From up + stair + -s



upstairs ‎(comparative further upstairs, superlative furthest upstairs)

  1. located higher up a building.
    They can sleep in the upstairs bedroom.
    • 1891, Thomas Hardy, Tess of the d’Urbervilles , chapter IV
      In a large bedroom upstairs, the window of which was thickly curtained with a great woollen shawl lately discarded by the landlady, Mrs Rolliver, were gathered on this evening nearly a dozen persons, all seeking beatitude; all old inhabitants of the nearer end of Marlott, and frequenters of this retreat.
  2. (baseball) a pitched ball that is high, and usually outside the strike zone
    That fastball was upstairs for a ball.



upstairs ‎(comparative further upstairs, superlative furthest upstairs)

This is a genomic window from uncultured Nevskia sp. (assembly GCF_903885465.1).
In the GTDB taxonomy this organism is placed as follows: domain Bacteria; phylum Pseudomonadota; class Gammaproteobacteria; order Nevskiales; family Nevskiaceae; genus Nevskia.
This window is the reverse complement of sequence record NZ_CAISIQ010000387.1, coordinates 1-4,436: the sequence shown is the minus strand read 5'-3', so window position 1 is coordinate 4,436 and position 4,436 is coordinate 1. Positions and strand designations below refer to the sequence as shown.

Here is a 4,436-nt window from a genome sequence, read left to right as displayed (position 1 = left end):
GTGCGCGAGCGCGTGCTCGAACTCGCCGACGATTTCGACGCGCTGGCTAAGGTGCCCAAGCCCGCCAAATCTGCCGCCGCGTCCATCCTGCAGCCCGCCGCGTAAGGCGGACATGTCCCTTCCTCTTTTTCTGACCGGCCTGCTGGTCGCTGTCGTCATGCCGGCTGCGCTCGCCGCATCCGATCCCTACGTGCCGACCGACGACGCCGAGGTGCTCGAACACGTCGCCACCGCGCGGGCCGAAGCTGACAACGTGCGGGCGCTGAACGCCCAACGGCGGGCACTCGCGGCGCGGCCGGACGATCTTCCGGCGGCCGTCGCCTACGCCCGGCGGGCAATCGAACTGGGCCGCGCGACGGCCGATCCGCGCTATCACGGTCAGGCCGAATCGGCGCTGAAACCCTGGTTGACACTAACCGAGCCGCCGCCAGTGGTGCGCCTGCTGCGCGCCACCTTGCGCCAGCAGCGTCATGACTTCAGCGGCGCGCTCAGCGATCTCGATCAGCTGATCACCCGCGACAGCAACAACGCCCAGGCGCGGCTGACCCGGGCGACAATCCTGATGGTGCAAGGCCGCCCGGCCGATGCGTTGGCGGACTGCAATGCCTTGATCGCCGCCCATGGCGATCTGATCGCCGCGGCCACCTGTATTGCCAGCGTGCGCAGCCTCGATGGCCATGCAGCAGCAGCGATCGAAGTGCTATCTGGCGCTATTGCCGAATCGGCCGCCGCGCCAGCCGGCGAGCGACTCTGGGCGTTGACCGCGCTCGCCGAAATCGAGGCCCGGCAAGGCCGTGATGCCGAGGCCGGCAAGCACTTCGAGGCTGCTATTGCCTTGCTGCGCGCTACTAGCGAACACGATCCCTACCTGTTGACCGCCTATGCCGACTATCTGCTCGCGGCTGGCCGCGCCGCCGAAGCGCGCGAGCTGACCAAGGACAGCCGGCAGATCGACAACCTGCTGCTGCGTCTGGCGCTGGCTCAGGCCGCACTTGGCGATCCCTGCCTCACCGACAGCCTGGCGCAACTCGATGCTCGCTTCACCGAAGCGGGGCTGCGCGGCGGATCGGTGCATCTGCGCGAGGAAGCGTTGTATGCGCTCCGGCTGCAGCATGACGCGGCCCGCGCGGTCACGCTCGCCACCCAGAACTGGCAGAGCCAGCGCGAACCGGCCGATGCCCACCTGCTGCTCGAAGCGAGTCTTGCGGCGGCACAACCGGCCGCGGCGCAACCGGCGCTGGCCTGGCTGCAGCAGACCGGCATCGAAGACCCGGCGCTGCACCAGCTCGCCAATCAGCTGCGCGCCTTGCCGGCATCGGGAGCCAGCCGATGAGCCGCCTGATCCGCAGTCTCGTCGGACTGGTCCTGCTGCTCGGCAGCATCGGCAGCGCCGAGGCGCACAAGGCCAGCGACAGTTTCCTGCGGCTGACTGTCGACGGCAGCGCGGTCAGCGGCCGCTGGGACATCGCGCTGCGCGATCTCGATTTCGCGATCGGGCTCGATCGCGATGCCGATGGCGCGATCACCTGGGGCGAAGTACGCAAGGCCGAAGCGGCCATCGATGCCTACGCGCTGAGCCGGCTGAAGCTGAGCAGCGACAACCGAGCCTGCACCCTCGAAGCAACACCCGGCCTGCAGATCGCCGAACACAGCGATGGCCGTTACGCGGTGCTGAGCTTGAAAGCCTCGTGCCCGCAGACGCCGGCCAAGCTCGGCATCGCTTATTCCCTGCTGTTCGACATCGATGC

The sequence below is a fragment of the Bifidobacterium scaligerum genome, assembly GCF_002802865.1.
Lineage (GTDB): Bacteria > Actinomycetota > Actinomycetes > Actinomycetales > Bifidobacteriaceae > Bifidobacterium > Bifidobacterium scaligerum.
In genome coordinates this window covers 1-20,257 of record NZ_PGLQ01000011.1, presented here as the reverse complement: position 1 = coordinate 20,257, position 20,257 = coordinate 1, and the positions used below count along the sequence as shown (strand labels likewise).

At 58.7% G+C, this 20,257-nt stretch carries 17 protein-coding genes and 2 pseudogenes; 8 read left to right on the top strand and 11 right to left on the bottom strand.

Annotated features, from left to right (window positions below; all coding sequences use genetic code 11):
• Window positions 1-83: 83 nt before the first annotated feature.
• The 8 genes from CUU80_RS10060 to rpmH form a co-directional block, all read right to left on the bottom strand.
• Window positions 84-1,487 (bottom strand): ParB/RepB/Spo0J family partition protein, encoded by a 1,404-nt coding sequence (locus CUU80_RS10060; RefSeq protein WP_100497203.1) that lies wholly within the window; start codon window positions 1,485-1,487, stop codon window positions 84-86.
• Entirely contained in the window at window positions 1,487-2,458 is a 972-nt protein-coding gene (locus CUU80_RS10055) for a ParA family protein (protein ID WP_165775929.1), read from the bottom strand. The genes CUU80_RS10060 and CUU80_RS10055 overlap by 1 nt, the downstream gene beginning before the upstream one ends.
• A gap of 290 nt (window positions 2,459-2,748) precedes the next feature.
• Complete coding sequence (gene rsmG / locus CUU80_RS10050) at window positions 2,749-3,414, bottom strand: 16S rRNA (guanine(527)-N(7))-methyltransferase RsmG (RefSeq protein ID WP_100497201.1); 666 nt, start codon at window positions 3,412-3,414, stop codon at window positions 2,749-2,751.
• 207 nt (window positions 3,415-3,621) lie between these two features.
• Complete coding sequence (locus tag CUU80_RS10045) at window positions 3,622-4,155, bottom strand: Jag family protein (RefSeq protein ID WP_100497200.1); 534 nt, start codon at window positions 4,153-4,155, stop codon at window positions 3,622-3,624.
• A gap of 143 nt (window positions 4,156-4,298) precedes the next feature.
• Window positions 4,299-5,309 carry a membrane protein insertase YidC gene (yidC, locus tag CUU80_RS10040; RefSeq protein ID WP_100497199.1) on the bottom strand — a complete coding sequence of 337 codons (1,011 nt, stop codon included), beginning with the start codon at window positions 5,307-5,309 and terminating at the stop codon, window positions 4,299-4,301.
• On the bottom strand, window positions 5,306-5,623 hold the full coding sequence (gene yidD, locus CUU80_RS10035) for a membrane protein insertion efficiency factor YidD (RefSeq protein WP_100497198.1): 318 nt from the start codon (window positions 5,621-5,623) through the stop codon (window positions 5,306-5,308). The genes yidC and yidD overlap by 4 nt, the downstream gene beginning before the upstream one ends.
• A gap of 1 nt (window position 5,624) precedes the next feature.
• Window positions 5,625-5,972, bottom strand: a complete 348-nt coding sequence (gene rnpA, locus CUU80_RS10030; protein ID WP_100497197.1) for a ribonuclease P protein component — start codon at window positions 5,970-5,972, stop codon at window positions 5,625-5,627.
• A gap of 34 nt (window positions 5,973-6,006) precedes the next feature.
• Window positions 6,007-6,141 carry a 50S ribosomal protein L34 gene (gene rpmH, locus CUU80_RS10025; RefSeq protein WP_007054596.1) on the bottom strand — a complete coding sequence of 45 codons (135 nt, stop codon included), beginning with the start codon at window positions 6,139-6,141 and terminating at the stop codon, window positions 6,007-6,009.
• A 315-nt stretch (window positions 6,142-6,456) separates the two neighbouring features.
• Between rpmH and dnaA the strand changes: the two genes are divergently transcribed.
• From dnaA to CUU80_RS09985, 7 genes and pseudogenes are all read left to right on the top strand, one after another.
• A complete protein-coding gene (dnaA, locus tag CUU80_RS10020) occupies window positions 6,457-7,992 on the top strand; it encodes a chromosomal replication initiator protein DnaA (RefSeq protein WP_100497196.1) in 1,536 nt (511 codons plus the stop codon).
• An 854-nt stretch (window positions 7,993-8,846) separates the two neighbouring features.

1. Up the stairs; on a higher floor or level.
    I'll take my shoes and put them away the next time I go upstairs.
    I hate the people who live upstairs, and I especially hate their piano.
  2. (colloquial) In the brain.
    After Joe did a hula dance on the kitchen table, his friends wondered if he didn't have a lot going on upstairs.
  3. (colloquial) In heaven, or any other place where a deity might be found.